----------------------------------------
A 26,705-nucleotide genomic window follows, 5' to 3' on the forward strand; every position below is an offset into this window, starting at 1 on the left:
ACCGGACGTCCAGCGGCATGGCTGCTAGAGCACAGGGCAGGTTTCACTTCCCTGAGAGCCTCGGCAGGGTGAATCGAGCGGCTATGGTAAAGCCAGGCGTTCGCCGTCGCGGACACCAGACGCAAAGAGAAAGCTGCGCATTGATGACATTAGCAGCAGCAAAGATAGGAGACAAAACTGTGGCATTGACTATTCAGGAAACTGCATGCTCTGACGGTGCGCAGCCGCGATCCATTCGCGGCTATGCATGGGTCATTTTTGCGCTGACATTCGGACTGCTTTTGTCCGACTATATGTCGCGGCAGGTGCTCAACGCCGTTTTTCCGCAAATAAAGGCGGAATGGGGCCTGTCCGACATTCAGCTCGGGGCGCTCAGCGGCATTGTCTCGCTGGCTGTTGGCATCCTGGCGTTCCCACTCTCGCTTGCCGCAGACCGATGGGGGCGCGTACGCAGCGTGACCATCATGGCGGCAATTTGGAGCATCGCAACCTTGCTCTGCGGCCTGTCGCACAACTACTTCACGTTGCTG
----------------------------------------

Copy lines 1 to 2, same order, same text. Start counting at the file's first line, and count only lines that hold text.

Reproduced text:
A 26,705-nucleotide genomic window follows, 5' to 3' on the forward strand; every position below is an offset into this window, starting at 1 on the left:
ACCGGACGTCCAGCGGCATGGCTGCTAGAGCACAGGGCAGGTTTCACTTCCCTGAGAGCCTCGGCAGGGTGAATCGAGCGGCTATGGTAAAGCCAGGCGTTCGCCGTCGCGGACACCAGACGCAAAGAGAAAGCTGCGCATTGATGACATTAGCAGCAGCAAAGATAGGAGACAAAACTGTGGCATTGACTATTCAGGAAACTGCATGCTCTGACGGTGCGCAGCCGCGATCCATTCGCGGCTATGCATGGGTCATTTTTGCGCTGACATTCGGACTGCTTTTGTCCGACTATATGTCGCGGCAGGTGCTCAACGCCGTTTTTCCGCAAATAAAGGCGGAATGGGGCCTGTCCGACATTCAGCTCGGGGCGCTCAGCGGCATTGTCTCGCTGGCTGTTGGCATCCTGGCGTTCCCACTCTCGCTTGCCGCAGACCGATGGGGGCGCGTACGCAGCGTGACCATCATGGCGGCAATTTGGAGCATCGCAACCTTGCTCTGCGGCCTGTCGCACAACTACTTCACGTTGCTG